Umberto D

By Chris Middlehurst   Published 4 September, 2016

UmbertoD

I remember Umberto’s cry “Flike!” as well as Billy Kaspar’s call for Kes or little Joey’s agonised plea for “Shaaaane” to “come baaaaaaaaaaaaaaack!” as perhaps the saddest, most desperate moments in cinema.

All three, from radically different films, are cries from the souls of three lonely, disenfranchised characters. Only one of those cries is ever answered. Flike does return. It is a moment that on paper could come across as mawkish and shamelessly sentimental, but that in the skilled hands of director Vittorio de Sica, in a film released in 1952 at the height of post-war economic hardship Italy, becomes a rare moment on film in which sudden joy is followed by grim resignation and solemn concern for the near future of the characters.

De Sica is very good at creating a sense of dread by the time his projects fade to black: his other, more well-known film The Bicycle Thieves ends on a similarly bleak note as the protagonists dissolve into the faceless crowd, even more destitute and shunned by society than they were during the opening credits.

Umberto D. tells the story of an elderly man who is evicted from his rented apartment, left to die on the streets and unable to care any more for his only friend, Flike. Did I mention, by the way, that Flike was a dog? Well, he is. But there are times when de Sica focuses on the animal’s movements so intensely that we can be forgiven for finding human qualities in Flike that are not to be found in any of the other human characters in the film.

Unlike Lassie, Mr Pickles or Tim Allen, Flike is neither house-trained nor a dashing, four-legged hairy hero privy to table manners and saving the day for middle-class Americans: he is fiercely intelligent, feisty and intolerant of being patronised by those who dare to persecute his owner. So intolerant in fact that he even runs away from him at one point in the film’s most desperate hour, where Umberto must face the indignation that countless others like himself have to face when begging for food. This moment is as angry and powerful as anything I have seen on film from Ken Loach or other social realist filmmakers, serving as a reminder to us all of the cruelty that man inflicts upon man. I do not know if “Flike” was directed by de Sica or a dog trainer, but whoever it was creates a four-legged character for the movies that has far more complexity and humour than any human “character” in the last decade of cinema.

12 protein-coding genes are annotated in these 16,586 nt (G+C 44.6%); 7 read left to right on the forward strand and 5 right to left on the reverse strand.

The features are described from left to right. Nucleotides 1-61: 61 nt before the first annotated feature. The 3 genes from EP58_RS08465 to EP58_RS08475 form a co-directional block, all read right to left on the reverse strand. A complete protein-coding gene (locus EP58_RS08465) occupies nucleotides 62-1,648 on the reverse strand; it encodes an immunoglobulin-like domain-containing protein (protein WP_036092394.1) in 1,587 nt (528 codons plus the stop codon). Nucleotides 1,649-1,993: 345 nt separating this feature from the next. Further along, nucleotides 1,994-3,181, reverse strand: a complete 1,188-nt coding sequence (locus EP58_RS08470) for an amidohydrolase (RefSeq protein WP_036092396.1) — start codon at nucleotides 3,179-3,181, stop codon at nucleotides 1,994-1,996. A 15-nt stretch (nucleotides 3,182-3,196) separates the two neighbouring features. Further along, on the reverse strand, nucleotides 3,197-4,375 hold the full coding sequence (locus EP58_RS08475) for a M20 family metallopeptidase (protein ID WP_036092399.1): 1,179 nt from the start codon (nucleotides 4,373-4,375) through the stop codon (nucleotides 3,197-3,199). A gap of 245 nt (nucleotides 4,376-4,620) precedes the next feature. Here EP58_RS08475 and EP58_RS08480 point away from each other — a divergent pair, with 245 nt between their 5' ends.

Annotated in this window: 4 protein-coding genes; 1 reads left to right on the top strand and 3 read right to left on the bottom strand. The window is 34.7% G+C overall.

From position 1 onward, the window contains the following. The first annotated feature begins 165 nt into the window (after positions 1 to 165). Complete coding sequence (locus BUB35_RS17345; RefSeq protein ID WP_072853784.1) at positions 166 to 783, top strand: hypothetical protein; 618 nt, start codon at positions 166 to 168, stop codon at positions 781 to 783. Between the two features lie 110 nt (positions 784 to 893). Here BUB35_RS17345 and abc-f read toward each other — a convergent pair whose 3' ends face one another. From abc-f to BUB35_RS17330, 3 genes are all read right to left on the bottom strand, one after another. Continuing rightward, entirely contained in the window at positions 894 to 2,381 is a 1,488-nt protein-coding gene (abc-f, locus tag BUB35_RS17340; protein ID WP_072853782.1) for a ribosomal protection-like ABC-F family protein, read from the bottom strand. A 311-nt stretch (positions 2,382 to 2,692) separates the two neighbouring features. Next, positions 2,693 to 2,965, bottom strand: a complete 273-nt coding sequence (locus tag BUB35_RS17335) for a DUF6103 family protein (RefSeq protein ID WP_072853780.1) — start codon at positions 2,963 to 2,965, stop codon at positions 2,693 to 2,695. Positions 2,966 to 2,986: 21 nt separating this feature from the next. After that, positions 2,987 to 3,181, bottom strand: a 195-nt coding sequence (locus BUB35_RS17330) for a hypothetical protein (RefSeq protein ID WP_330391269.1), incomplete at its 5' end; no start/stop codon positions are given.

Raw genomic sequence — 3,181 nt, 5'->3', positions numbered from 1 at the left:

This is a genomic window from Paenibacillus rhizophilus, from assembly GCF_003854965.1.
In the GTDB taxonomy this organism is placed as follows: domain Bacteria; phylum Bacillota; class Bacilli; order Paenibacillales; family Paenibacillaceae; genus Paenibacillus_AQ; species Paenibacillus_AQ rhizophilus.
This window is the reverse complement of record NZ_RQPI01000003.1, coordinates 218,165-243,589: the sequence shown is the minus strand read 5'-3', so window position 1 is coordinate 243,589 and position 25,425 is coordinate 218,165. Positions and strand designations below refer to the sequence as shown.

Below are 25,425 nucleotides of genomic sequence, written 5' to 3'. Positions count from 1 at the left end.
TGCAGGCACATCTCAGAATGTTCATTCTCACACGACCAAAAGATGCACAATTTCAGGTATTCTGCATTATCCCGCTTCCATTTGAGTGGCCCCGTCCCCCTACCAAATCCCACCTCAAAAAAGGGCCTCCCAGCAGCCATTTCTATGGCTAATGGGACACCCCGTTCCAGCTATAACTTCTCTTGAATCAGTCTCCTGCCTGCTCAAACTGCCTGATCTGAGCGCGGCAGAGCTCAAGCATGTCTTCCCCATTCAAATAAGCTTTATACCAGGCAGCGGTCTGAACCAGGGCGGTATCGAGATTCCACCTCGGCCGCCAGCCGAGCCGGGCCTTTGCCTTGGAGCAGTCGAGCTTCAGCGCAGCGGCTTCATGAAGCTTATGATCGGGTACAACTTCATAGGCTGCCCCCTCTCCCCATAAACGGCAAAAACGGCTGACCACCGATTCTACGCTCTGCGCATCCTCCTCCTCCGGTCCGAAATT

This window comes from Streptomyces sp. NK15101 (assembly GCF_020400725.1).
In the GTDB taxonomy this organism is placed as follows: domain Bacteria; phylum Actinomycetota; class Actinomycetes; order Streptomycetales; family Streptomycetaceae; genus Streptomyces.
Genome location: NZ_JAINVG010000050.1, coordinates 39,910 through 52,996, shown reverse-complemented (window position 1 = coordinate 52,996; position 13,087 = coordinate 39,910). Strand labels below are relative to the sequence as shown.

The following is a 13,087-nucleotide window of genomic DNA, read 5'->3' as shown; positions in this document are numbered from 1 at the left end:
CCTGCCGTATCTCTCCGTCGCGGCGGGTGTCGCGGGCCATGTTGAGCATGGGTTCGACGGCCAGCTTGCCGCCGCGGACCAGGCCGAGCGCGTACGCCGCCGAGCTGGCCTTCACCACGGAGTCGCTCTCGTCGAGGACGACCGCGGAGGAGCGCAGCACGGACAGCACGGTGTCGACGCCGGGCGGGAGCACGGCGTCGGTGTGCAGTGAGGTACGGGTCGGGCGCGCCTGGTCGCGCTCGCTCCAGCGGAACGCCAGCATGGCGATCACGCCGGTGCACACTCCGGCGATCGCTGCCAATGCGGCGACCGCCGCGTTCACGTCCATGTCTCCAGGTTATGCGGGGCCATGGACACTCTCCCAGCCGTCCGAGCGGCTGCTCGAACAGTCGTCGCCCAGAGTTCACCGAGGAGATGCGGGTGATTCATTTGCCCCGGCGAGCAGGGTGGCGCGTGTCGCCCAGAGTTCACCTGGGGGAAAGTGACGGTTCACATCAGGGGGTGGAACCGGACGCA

Whilst Umberto has a few human friends, such as the kindly maid who pities him, the film’s final moments demonstrate that he has been abandoned by all but Flike, and his skip in the park with Flike rising on his hind legs in a parody of the human walk evoke anger and disgust that Umberto has been forced into such hardship and despair by his fellow man.

Umberto D is an angry, compassionate and indignant film. The governing elite are not seen, but the effects of their actions are all too apparent in de Sica’s depiction of Rome. In today’s climate of economic despair and ever-rising social inequality, the themes he raises in his films seem more relevant than ever.

Revisiting Umberto D. acts as a reminder to us that no matter how many work helmets some career politicians may don for a day, they will never attain anything near the humanity that “Flike” does in the final moments of Umberto D.

About the Author
Chris Middlehurst

Chris Middlehurst is The New Jurist film review editor. Chris graduated from Leeds University with a BA in English Literature, where he served as President of the LUU Film Making Society and also took elective modules in Chinese, Italian and World Cinema. He currently lives in Leeds and volunteers regulary at the wonderful Hyde Park Picture House, where he urges film lovers to visit if they get the chance!

Article picture: Wikipedia.

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